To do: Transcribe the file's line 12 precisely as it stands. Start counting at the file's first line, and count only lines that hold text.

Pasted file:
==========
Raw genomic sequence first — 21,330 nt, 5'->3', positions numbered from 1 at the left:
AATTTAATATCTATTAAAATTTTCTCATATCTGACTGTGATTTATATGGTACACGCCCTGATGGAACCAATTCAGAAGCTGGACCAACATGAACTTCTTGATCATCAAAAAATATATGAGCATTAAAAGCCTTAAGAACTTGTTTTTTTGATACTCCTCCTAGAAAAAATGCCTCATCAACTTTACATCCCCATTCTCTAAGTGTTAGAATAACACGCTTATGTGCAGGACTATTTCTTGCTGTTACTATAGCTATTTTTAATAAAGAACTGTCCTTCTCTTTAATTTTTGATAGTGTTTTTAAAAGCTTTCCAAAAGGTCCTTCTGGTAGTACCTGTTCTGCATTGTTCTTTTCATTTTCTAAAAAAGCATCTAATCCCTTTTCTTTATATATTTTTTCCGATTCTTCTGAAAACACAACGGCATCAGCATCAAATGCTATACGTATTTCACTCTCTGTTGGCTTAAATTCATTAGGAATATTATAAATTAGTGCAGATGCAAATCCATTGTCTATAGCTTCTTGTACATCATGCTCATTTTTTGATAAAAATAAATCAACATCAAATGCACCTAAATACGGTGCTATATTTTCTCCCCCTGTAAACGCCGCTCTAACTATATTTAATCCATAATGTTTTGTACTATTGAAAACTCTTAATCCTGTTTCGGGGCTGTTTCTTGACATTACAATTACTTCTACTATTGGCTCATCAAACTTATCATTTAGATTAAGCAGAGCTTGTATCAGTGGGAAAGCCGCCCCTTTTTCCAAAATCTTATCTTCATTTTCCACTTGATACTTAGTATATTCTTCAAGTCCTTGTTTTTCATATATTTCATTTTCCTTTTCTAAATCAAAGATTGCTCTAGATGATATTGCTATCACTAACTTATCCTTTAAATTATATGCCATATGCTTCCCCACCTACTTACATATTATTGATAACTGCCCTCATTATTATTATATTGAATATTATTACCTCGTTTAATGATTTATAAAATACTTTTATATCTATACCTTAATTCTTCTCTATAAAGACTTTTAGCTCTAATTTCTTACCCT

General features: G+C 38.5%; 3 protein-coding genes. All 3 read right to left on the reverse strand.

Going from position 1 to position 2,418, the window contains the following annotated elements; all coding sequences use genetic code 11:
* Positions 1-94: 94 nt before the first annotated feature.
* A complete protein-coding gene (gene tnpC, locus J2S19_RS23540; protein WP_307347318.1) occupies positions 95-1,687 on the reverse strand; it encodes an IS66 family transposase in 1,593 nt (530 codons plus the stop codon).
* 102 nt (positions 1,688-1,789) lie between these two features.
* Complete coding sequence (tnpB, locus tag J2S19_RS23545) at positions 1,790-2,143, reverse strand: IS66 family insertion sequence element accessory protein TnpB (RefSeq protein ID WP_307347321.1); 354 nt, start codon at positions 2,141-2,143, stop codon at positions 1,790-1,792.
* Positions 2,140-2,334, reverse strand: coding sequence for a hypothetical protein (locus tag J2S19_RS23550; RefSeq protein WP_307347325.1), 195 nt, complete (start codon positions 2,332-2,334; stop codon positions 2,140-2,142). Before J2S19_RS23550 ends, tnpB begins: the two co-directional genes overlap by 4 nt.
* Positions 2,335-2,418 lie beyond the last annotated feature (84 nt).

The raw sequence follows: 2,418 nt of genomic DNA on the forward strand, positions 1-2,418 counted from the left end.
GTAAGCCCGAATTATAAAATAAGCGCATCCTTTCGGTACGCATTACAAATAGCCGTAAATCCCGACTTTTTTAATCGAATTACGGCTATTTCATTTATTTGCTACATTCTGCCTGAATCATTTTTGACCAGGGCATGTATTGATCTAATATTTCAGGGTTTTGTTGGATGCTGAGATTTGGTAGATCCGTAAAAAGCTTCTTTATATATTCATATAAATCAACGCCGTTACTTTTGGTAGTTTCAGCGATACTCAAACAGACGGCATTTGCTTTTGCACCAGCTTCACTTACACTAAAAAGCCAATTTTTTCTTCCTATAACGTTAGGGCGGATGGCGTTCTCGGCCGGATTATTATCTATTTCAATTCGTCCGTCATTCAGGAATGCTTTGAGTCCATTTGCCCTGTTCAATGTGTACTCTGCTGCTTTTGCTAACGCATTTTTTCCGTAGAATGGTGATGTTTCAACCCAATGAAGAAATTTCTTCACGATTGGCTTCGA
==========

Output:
GTAAGCCCGAATTATAAAATAAGCGCATCCTTTCGGTACGCATTACAAATAGCCGTAAATCCCGACTTTTTTAATCGAATTACGGCTATTTCATTTATTTGCTACATTCTGCCTGAATCATTTTTGACCAGGGCATGTATTGATCTAATATTTCAGGGTTTTGTTGGATGCTGAGATTTGGTAGATCCGTAAAAAGCTTCTTTATATATTCATATAAATCAACGCCGTTACTTTTGGTAGTTTCAGCGATACTCAAACAGACGGCATTTGCTTTTGCACCAGCTTCACTTACACTAAAAAGCCAATTTTTTCTTCCTATAACGTTAGGGCGGATGGCGTTCTCGGCCGGATTATTATCTATTTCAATTCGTCCGTCATTCAGGAATGCTTTGAGTCCATTTGCCCTGTTCAATGTGTACTCTGCTGCTTTTGCTAACGCATTTTTTCCGTAGAATGGTGATGTTTCAACCCAATGAAGAAATTTCTTCACGATTGGCTTCGA